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Article: Coping with Dental Emergencies: broken dentures and crowns (caps) that fall out DR. JERRY GORDON
The most likely dental emergency for denture wearers is a chipped denture tooth or one that has broken off. If you have a spare denture (all denture wearers should have one), use it until you can go to the dentist and have it fixed.

Many senior citizens are using full or partial dentures and have one or more teeth protected by crowns (caps). Dentures are removable oral prosthetic devices that replace missing teeth. A crown is a porcelain and gold tooth replica that is fastened over a damaged tooth to protect it and restore its natural appearance. Both dentures and crowns can cause dental emergencies for both seniors and non-seniors alike.

Dentures are more common in senior citizens because they were more likely to first encounter dental problems at a time when extraction was the treatment of choice for dental pain. This appears to be especially true of seniors who served in the military. After many teeth are extracted, dentures are a common method of replacing them.

The most likely dental emergency for denture wearers is a chipped denture tooth or one that has broken off. If you have a spare denture (all denture wearers should have one), use it until you can go to the dentist and have it fixed. If you do not have a spare and cannot get to a dentist soon, use cyanoacrylate (Krazy Glue) to carefully glue the tooth or tooth piece back into position. This is only a temporary measure until you can get to the dentist for a proper repair. Also, you may consider using a dental lab for a simple denture repair if no dentist is available.

If your whole denture breaks in half, use your spare and get to the dentist immediately. Some people may attempt to use cyanoacrylate to repair it, but it is very unpredictable, and generally not strong enough to hold the denture together.

In the last 25 to 30 years, there has been a concerted effort by the dental profession to save teeth when possible using root canal therapy or with treatment of the gums. Modern dental treatment will reduce the need for dentures, allowing most people to keep their own teeth for a lifetime.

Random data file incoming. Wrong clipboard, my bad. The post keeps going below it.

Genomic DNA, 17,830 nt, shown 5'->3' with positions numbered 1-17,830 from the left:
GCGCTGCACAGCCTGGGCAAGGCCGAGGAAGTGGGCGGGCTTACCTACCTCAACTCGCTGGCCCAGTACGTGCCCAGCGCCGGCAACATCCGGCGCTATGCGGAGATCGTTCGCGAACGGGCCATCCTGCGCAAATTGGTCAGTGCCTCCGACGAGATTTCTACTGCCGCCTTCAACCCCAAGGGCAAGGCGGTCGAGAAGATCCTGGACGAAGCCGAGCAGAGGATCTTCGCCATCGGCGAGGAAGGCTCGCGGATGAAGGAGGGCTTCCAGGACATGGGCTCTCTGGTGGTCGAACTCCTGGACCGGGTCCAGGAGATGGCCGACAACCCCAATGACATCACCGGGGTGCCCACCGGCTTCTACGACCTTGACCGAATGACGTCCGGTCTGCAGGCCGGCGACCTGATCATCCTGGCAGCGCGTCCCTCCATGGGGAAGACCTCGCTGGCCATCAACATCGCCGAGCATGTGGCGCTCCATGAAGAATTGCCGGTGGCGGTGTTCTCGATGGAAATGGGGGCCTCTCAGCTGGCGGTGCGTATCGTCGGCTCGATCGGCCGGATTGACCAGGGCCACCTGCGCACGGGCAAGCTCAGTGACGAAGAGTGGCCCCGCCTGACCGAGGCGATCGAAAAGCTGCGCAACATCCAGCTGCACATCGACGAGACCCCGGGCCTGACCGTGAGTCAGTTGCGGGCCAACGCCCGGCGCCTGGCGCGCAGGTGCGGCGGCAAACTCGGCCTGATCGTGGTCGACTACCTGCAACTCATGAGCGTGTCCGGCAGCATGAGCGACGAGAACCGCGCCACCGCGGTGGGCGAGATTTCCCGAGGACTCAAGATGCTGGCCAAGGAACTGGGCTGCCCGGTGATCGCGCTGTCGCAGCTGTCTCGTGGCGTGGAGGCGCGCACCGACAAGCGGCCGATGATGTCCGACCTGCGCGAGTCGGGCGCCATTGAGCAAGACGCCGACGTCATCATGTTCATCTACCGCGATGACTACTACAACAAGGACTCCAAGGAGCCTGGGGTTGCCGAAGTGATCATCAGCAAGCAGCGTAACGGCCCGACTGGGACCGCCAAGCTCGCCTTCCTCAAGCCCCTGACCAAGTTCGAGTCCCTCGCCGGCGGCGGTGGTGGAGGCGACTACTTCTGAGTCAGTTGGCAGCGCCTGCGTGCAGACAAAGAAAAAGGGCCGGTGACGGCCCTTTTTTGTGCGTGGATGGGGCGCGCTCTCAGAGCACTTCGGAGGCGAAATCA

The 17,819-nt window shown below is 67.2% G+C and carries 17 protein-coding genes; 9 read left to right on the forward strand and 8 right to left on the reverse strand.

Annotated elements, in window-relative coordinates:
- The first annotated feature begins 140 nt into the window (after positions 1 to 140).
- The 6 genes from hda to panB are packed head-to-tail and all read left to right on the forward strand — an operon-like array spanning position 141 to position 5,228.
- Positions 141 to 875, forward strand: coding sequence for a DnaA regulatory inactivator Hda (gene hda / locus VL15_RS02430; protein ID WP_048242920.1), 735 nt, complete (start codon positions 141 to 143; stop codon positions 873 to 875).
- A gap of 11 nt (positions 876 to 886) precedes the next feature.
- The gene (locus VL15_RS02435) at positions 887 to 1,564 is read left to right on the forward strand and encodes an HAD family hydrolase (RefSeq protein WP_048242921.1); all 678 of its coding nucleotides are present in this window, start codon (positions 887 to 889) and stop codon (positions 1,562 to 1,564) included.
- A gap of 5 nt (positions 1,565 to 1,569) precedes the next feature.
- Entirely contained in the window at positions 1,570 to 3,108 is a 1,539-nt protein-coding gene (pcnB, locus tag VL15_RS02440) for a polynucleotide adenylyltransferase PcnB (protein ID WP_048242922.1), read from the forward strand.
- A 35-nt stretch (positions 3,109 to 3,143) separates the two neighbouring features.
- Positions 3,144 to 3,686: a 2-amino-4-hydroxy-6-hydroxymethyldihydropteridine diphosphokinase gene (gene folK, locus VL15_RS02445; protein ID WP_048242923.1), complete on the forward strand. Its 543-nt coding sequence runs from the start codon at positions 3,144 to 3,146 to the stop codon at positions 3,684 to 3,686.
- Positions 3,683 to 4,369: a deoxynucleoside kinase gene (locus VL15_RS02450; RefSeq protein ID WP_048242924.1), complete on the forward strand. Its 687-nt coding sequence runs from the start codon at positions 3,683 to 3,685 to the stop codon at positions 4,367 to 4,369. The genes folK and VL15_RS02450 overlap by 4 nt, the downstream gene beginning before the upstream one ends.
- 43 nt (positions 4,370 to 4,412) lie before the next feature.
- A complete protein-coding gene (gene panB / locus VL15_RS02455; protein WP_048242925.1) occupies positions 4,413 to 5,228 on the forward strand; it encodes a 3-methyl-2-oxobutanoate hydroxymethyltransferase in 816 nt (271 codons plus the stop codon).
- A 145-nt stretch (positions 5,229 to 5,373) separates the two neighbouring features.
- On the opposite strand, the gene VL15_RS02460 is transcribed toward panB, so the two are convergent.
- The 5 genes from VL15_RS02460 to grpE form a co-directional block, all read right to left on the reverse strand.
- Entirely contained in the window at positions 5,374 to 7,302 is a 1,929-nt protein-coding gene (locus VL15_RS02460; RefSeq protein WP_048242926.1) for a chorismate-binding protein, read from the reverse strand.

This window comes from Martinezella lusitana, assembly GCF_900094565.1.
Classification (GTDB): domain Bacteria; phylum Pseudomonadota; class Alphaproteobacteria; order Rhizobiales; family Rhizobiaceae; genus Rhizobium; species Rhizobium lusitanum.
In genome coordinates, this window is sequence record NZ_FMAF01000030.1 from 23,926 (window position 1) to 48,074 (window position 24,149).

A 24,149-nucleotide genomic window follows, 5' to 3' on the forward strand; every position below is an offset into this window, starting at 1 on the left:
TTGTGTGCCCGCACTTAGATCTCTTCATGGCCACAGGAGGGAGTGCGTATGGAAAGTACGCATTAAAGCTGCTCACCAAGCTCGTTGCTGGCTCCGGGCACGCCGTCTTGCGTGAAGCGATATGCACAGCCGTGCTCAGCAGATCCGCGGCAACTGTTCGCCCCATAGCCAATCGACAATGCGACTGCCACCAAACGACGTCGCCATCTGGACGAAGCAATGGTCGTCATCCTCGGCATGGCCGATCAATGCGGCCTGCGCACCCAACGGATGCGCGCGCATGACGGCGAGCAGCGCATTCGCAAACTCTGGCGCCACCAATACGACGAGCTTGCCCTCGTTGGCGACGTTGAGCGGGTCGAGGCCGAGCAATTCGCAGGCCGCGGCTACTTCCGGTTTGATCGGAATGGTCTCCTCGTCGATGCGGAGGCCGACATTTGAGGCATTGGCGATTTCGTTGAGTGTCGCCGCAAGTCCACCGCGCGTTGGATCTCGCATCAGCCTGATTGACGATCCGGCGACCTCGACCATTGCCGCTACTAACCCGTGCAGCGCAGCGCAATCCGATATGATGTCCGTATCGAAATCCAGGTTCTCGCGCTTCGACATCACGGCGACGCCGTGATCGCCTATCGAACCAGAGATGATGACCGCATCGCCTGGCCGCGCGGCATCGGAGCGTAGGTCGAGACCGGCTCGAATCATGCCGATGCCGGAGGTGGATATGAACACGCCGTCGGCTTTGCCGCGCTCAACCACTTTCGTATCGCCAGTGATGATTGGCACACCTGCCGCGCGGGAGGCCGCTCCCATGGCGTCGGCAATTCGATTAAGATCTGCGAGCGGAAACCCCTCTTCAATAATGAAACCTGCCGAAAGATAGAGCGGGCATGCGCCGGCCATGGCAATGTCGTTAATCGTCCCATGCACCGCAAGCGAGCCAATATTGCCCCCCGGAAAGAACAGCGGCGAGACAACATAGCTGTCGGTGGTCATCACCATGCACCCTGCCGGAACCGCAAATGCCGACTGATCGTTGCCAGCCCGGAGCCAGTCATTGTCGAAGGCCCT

Senior citizens are also likely to have one or more crowns. Crowns are required to rebuild teeth that have been worn down, broken, have had root canal therapy, or have had multiple dental repairs over many years. Crowns are precision made and cemented on top of the tooth. Occasionally, the crown comes off. This leaves the tooth unprotected, and often sensitive. You can temporarily remedy this problem by using temporary dental cement found at the drug store, and carefully re-cementing the crown. This may not be necessary if you can get to the dentist within a day or two. Never wait more than a few days to get a crown re-cemented. Teeth move and shift very quickly without the crown in place. Sometimes it is not possible to reuse the crown if the teeth have shifted significantly, requiring the dentist to have to make a new crown.

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Dr. Gordon is the dental columnist for the Bucks County Courier Times. He has published more than 300 articles since 1998. Dr. Gordon was recently asked to provide commentary about mid-level providers for the influential dental journal Dental Abstracts.

Dr. Gordon responds to an article in Dental Abstracts challenging his views.

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